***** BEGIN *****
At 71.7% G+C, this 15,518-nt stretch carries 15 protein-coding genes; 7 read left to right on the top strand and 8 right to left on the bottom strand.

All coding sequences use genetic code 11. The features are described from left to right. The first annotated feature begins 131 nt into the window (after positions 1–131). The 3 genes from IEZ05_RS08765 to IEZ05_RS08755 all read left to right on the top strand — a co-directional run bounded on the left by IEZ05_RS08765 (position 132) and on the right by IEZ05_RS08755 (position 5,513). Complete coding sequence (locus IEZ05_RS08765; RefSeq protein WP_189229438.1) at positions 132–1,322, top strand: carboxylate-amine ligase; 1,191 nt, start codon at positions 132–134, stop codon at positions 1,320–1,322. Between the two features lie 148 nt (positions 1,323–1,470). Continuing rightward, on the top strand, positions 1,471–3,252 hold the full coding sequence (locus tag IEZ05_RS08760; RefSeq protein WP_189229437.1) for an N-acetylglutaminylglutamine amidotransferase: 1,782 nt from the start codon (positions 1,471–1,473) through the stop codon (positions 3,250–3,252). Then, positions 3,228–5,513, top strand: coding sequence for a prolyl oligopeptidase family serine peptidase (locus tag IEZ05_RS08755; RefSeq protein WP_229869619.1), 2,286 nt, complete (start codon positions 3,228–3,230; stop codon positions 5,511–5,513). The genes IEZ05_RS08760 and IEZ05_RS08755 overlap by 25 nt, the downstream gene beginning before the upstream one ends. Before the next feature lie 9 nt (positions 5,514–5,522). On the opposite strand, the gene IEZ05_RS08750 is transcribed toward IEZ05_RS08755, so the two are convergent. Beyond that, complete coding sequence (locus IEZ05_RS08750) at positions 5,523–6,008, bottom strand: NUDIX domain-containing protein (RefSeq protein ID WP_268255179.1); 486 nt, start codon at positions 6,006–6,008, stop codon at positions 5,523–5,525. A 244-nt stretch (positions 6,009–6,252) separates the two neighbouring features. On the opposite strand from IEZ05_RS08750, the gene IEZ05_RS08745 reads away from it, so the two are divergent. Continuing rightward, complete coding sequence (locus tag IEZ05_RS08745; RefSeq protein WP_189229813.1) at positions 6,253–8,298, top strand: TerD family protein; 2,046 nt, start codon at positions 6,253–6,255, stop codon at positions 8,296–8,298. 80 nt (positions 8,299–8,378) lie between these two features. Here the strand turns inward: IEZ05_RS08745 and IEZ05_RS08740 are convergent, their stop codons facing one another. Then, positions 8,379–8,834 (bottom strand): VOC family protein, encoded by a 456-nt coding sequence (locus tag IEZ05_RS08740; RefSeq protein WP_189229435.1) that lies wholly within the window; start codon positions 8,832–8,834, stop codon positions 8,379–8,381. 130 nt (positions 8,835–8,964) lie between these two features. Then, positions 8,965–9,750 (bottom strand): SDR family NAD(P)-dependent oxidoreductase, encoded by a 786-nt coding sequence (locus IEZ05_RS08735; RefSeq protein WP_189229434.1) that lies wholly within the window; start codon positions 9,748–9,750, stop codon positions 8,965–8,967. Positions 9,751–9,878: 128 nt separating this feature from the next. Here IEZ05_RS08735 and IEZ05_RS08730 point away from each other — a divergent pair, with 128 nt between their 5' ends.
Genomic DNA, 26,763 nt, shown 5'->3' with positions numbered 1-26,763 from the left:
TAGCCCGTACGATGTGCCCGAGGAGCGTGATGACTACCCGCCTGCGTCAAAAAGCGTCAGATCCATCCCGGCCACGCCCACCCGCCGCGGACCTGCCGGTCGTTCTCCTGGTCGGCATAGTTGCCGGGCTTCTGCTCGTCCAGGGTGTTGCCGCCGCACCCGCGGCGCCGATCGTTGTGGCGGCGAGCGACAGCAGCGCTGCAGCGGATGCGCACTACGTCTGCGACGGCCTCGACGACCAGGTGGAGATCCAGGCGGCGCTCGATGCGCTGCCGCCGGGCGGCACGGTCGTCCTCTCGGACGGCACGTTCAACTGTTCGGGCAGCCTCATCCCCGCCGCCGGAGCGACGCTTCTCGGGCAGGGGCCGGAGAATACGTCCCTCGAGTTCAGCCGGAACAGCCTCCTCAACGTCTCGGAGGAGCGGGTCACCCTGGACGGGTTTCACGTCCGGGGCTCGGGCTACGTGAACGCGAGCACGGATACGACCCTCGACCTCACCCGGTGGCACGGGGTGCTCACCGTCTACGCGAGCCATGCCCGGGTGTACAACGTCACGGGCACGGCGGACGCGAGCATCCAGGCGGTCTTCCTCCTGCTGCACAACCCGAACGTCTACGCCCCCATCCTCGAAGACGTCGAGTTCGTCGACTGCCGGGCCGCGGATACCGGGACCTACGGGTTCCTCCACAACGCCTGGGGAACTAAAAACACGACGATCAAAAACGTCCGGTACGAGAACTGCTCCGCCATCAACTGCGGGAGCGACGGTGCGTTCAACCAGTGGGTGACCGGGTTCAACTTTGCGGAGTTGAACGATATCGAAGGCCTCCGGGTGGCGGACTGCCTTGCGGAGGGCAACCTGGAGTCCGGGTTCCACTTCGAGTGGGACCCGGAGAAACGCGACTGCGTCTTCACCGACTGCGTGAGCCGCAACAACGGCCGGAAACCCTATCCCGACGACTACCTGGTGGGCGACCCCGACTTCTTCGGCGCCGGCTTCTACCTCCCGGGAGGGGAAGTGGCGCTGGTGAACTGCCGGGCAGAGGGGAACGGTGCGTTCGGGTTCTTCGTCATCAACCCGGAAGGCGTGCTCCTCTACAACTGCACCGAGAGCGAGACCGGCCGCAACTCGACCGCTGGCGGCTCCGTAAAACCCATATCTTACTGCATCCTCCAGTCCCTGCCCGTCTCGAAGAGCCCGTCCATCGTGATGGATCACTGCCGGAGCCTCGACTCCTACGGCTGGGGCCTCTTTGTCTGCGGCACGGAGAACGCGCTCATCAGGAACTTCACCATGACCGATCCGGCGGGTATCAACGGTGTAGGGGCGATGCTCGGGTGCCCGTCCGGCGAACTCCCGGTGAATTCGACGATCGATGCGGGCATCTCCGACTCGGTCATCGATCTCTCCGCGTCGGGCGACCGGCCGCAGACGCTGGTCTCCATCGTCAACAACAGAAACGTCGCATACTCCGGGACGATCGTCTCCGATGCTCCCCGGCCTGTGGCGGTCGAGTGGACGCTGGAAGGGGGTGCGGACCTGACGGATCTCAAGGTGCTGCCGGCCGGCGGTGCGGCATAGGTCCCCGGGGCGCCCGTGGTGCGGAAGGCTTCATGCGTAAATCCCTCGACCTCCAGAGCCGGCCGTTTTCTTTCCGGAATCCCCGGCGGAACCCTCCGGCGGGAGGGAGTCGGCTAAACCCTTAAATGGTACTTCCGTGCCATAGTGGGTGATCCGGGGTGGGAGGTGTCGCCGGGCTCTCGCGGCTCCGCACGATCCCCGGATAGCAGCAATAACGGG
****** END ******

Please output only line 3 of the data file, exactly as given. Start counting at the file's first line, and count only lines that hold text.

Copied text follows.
Genomic DNA, 26,763 nt, shown 5'->3' with positions numbered 1-26,763 from the left: